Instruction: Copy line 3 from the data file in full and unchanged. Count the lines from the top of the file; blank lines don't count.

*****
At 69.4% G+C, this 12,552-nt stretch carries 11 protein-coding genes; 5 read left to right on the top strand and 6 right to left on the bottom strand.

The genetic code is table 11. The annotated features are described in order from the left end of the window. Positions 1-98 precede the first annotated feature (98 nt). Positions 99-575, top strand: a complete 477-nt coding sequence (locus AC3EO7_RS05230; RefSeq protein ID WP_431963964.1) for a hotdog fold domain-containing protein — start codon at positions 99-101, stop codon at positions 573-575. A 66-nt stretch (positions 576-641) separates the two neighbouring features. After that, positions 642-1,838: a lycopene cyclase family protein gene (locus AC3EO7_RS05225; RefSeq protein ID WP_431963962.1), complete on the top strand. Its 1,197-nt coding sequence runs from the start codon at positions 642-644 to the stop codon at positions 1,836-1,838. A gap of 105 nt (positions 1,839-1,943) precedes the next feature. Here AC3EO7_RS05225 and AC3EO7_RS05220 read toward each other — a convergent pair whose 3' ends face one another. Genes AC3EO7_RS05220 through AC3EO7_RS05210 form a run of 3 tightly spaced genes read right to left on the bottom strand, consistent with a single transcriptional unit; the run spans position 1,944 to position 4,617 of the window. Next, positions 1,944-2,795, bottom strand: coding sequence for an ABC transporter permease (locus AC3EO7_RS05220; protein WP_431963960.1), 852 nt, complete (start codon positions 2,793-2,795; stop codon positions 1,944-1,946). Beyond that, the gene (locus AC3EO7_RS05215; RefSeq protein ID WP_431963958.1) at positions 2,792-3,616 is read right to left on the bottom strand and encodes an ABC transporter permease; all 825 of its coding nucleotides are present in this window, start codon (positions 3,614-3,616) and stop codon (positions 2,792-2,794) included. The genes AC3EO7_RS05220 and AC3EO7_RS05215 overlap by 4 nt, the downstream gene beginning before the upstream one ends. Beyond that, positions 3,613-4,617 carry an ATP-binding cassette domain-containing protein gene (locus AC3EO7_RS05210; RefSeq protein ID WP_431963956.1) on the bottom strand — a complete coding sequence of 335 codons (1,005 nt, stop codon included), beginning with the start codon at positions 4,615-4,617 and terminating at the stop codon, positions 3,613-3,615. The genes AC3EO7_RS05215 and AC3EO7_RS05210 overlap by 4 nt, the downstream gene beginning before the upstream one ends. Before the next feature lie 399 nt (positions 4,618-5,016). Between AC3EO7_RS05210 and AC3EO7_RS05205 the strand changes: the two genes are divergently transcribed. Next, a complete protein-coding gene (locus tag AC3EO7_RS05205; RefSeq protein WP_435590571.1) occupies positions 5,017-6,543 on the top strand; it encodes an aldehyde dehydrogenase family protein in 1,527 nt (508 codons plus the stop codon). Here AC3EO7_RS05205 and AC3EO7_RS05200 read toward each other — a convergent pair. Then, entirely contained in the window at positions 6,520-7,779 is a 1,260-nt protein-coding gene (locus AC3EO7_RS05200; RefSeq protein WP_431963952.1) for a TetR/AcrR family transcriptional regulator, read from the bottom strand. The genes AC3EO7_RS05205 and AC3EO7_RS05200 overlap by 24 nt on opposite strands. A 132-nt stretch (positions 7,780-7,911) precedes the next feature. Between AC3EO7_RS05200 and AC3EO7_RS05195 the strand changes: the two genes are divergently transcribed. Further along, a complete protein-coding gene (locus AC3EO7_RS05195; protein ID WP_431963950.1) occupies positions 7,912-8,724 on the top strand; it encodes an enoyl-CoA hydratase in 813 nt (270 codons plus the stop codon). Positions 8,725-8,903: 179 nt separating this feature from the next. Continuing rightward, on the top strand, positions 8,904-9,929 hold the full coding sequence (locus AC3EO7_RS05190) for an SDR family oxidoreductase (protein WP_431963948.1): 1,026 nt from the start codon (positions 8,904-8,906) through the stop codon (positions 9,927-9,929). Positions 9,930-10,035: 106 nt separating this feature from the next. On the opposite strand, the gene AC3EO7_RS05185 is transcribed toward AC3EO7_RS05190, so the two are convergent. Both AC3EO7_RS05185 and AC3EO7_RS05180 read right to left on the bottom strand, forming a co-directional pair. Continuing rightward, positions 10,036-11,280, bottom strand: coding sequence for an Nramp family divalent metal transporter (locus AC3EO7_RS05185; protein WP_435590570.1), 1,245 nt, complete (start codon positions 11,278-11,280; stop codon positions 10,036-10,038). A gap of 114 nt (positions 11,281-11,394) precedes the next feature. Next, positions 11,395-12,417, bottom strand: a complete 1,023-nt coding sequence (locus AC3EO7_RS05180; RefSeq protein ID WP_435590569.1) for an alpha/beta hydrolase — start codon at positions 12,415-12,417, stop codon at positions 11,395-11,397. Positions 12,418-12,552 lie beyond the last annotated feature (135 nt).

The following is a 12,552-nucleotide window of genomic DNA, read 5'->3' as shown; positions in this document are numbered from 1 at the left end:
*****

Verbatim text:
The following is a 12,552-nucleotide window of genomic DNA, read 5'->3' as shown; positions in this document are numbered from 1 at the left end: